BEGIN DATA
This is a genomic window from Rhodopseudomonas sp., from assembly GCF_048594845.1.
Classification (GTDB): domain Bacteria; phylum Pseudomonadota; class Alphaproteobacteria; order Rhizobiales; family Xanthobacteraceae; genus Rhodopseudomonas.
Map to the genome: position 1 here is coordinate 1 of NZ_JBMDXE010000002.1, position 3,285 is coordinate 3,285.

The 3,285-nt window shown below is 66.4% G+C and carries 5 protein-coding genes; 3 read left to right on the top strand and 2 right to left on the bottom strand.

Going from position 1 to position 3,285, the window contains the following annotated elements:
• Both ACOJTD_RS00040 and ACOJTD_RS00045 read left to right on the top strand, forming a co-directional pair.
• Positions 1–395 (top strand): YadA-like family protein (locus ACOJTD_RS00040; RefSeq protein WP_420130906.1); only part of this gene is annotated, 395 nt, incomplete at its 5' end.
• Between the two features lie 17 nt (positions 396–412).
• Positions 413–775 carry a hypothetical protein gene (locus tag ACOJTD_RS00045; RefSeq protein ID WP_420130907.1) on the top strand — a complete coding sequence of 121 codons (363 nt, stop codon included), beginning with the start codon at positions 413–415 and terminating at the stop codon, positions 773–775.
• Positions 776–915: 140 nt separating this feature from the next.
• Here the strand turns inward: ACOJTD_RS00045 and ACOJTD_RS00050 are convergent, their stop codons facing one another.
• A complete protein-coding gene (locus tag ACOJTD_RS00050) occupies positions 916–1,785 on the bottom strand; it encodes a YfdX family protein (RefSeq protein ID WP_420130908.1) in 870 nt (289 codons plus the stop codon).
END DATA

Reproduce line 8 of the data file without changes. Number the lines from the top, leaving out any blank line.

• Between the two features lie 17 nt (positions 396–412).